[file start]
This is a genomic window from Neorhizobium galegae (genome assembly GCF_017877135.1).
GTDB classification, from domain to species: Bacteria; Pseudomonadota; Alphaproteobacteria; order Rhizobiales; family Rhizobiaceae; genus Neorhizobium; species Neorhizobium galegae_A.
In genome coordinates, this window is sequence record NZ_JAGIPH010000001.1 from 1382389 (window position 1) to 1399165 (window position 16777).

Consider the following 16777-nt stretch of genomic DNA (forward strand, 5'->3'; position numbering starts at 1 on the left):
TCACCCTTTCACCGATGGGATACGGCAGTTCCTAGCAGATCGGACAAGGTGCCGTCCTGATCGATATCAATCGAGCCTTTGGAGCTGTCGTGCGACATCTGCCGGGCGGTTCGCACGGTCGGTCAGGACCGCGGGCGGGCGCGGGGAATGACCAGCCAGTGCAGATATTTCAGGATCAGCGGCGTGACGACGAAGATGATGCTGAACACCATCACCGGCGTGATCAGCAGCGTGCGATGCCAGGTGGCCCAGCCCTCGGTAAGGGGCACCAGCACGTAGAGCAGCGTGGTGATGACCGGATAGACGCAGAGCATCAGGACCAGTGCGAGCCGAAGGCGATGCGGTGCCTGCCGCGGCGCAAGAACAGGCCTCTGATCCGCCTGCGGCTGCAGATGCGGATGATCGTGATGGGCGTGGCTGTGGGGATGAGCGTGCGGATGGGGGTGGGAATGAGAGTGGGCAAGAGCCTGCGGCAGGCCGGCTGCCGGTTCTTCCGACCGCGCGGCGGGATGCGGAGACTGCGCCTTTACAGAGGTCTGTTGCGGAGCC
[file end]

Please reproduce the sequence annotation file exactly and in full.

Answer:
This is a genomic window from Neorhizobium galegae (genome assembly GCF_017877135.1).
GTDB classification, from domain to species: Bacteria; Pseudomonadota; Alphaproteobacteria; order Rhizobiales; family Rhizobiaceae; genus Neorhizobium; species Neorhizobium galegae_A.
In genome coordinates, this window is sequence record NZ_JAGIPH010000001.1 from 1382389 (window position 1) to 1399165 (window position 16777).

Consider the following 16777-nt stretch of genomic DNA (forward strand, 5'->3'; position numbering starts at 1 on the left):
TCACCCTTTCACCGATGGGATACGGCAGTTCCTAGCAGATCGGACAAGGTGCCGTCCTGATCGATATCAATCGAGCCTTTGGAGCTGTCGTGCGACATCTGCCGGGCGGTTCGCACGGTCGGTCAGGACCGCGGGCGGGCGCGGGGAATGACCAGCCAGTGCAGATATTTCAGGATCAGCGGCGTGACGACGAAGATGATGCTGAACACCATCACCGGCGTGATCAGCAGCGTGCGATGCCAGGTGGCCCAGCCCTCGGTAAGGGGCACCAGCACGTAGAGCAGCGTGGTGATGACCGGATAGACGCAGAGCATCAGGACCAGTGCGAGCCGAAGGCGATGCGGTGCCTGCCGCGGCGCAAGAACAGGCCTCTGATCCGCCTGCGGCTGCAGATGCGGATGATCGTGATGGGCGTGGCTGTGGGGATGAGCGTGCGGATGGGGGTGGGAATGAGAGTGGGCAAGAGCCTGCGGCAGGCCGGCTGCCGGTTCTTCCGACCGCGCGGCGGGATGCGGAGACTGCGCCTTTACAGAGGTCTGTTGCGGAGCC